Born in Rochester New York on October 21, 1922, Leona "Lee" M. Romashko passed away suddenly on Friday August 3, 2007 at Stanford Hospital. She leaves behind her lifelong friend and companion, Jean Nelson; Nephews James Marshall (Karen), Donald Marshall (Gloria); Niece Tamara Smith (Johnny) and numerous grand and great-grand nieces and nephews. Preceded in death by her sister, Anne "Candy" Marshall.
A member of the Woman's Navy (WAVES) during World War II, she was a graduate of the University of California, Berkeley and a faithful fan of the Golden Bears. She later worked for the VISTA Program in Baltimore, Maryland.
Formally a partner in Bowers Office Center, her true passion was teaching and she taught for many years in San Jose and East Palo Alto. She became well known for the cakes she would bake for her over 900 graduates of the GED Program administered through the Work Incentive (WIN) and later under the Metropolitan Adult Education Program of San Jose.
In 1997, she was recognized by the City of East Palo Alto for her over four years of teaching English as a Second Language for the Families in Transition Program. She spent untold hours volunteering to work on issues affecting the city, especially through her work with the League of Women Voters.
Lee continued to work right up to her death – working with Project Read and privately tutoring students in need.
A lover of the arts, she was a season ticket holder to the San Francisco Opera and the San Francisco Symphony. She loved going to the theater including local performances in Menlo Park. At her request, no services will be held and in lieu of flowers, she asked that contributions be made to charities for the poor and disadvantaged.
Lady Lee / Oscar Bettendorff (Everlasting Friend )
How sad it was for me to learn of Lee's passing. I want to thank Donald Marshall for inercepting my Christmas greeting letter to Lee, otherwise I would be thinking why I did not receive a Christmas greeting from her. Also, I appreciate the opportunit...
To Lee and Family, with love always / Christine Weingart (Cuddeback) (Alice's Granddaughter )
I am so upset to hear of Lee's passing. She was a very artistic, creative woman, with a heart of gold. I can still remember my family's visit to San Francisco and Lee took us to a baseball game and to visit the famous Alcatraz Prison. Def...
A special person / Kim Marshall (Great niece )
Troy and I decided to give our little Mikayla the middle name "Leigh" because we felt that Aunt Lee was such a wonderful role-model. She cared so much about others. She lived an exciting life. She always made you feel...
Finally writing you a letter / Margaret Schmidt (Maslyn) (Goddaughter)
Dear Lee, You sent me stationery so I would write more often and I only used one page & one envelope so I thought I had better write you this letter. I have only really gotten to know you since my mother died in 1995. You were the wind...
You were a very special person to more than you knew / Patricia M. Dallam (Friend for 55 years )
You were my first piano teacher and I remember you since then. I have in front of me a little ceramic bear that you gave me. I kept it because you wrote a poem on a long ribbon around it's neck. I am glad that I showed it to you a few years ago an...
Lee's Final Resting Place Lee was very specific as to her final resting place and, on October 4, 2007, at 10:00 A.M., her remains were scattered into the Pacific Ocean. A fitting burial to someone who so loved the West Coast and who was one of the original members of the WAVES during World War II.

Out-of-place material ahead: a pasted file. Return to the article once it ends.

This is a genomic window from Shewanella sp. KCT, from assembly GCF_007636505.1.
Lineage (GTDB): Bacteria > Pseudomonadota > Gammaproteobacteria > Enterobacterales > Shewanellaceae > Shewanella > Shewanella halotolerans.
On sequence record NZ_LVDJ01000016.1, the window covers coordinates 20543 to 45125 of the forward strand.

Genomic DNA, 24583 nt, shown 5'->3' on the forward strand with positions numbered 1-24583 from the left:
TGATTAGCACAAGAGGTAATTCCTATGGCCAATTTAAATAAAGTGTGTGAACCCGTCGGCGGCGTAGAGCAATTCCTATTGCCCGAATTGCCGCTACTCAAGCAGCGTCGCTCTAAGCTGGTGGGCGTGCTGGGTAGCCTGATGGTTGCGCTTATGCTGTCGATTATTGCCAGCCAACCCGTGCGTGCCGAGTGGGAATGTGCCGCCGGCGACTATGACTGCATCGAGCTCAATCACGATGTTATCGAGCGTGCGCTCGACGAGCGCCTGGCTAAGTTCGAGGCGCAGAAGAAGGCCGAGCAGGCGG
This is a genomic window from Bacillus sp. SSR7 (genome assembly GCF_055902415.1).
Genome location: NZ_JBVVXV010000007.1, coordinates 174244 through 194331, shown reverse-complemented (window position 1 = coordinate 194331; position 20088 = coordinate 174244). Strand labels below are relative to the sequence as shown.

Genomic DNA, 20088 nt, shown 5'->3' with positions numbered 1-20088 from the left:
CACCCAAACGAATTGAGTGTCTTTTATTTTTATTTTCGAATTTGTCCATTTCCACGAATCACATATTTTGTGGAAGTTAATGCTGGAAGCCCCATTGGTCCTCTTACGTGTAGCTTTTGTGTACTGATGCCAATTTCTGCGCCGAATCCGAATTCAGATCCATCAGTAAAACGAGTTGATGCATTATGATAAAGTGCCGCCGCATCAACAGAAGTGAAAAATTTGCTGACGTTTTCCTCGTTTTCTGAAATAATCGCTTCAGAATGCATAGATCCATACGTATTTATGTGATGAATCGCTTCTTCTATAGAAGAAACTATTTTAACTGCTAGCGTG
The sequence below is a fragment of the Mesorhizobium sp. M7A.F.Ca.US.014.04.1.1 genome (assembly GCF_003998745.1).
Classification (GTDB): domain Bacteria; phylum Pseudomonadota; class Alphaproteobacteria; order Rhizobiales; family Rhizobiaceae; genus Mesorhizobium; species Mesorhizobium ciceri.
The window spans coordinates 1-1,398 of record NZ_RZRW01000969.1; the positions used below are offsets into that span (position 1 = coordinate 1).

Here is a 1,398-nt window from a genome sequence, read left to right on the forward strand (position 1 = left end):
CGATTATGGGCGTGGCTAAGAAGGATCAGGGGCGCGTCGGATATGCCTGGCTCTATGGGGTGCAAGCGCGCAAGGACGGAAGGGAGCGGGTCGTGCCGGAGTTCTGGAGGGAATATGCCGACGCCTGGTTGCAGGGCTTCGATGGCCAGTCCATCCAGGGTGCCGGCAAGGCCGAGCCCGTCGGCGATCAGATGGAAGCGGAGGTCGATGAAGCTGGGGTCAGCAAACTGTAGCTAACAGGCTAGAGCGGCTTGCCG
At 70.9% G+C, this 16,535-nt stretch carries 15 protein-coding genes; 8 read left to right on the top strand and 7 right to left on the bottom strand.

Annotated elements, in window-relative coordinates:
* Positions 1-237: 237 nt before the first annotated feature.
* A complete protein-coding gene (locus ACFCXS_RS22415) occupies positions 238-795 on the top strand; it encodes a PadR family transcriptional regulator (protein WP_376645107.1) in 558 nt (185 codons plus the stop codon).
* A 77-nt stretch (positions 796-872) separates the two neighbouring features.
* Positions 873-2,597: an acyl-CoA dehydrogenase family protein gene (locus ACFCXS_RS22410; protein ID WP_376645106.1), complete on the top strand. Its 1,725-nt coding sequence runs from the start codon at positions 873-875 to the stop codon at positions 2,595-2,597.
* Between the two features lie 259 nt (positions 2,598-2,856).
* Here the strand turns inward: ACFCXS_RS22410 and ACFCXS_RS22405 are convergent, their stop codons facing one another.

Lee Baby by Jean Thompson Barrick
"Lee Baby" A Tribute to Leona Mary Romashko
"Lee Baby" was a nickname given to Lee Romashko by army friends with whom she worked in Germany at the end of WWII. I don't know where it came from but it caught on and seemed to fit this vivacious lady. I met Lee back in 1947-sixty years ago-when she responded to an ad my housemates and I had placed in the Washington Post. From the moment she moved into our apartment on Park Road in Washington, DC, she added energy, joy and-above all-wit to our household. She quickly became the most popular-except when she flung her naturally curly brown hair around and told our boyfriends, "If you think they're beautiful, you should see them in the morning with hair in curlers and faces covered in cold cream." The furnished apartment we four girls shared left much to be desired, but the rent was low and the location, first class. Lee quickly spearheaded a campaign to upgrade the place and we toiled nights and weekends puttying, sanding, and painting. With Lee in charge, none of us dared to renege on the work commitment. In addition to working fulltime for a group of attorneys, Lee fulfilled her obligation to the WAVES with weekend duty once a month. I learned she had previously worked with Volunteers in Service to America (VISTA), living in a poor area of Baltimore and knocking on doors to offer help with reading. She was never concerned with her own safety, material things or how much money she might make, preferring to use her talent to help the disadvantaged. She and I began talking about moving to California, near her sister Anne, known as "Candy," and my sister Eleanor. So by 1950, we and two others-Helen and Janet-gave up our jobs and moved to San Francisco. Before we left Washington, however, a young army officer named Mac Barrick stopped by to see Lee on his way to California. So I have her to thank for introducing me to the man I would marry three years later Lee flew out to San Francisco first and managed to sub-let a two-bedroom apartment on Telegraph Hill in the Italian section known as North Beach. Although she worked fulltime, first at Shell Oil Co. and later for an attorney, she took college classes at night at UC-SF and later earned a bachelor's degree from UC-Berkeley, where she became an avid "Bears" fan. Although her schedule was grueling, she never shirked her share of the household cooking and cleaning chores. Weekends she would drag me off for a game of tennis at the top of the hill, and always beat me. Where she got all her energy I don't know, but she was always cheerful, encouraging, fun and loved to tease. Although I took off a couple years to work in London, we remained close friends. After Mac and I married and had children, she became "Aunt Lee" and sent the kids books about San Francisco to lure us back. She visited us when we were stationed at Ft. Hood, TX, flying down to Killeen from Dallas in a six-passenger plane. No wonder people stared at her as she boarded the small plane carrying a three-foot-long loaf of San Francisco sourdough bread wrapped in brown paper. She must have reminded them of Lee Harvey Oswald who, not long before, had assassinated President Kennedy in Dallas. After Mac retired and we moved back to the Bay Area, Lee and I picked up just where we'd left off, getting together often with Jean Nelson and other good friends, sharing dinners, visits to museums, and train trips to our favorite city, San Francisco. I worked for her briefly at her busy Bowers Office Center and observed her efficient, friendly manner. We also took longer trips together. In 1989, during the Cold War, we went to Russia with a group of Citizen Diplomats trying to bridge the barriers between the USSR and the USA. Lee's command of the language was extremely helpful. She made friends quickly and kept in touch with many Russians after returning home, sending them gifts as well as money slipped into letters if she sensed a need. For years she collected, packaged and mailed clothing and food to less fortunate relatives in Poland, never allowing her own needs to interfere with this expensive undertaking. On our last long trip together-to China in 1999-she proved again to be a delightful traveling companion. The highlight of her year was the Christmas party she planned for her nieces and nephews. She decorated the tree, purchased and wrapped gifts for everyone, and served a special homemade dinner. The old Russian adage, "Only too much is ever enough," applied to this festive occasion."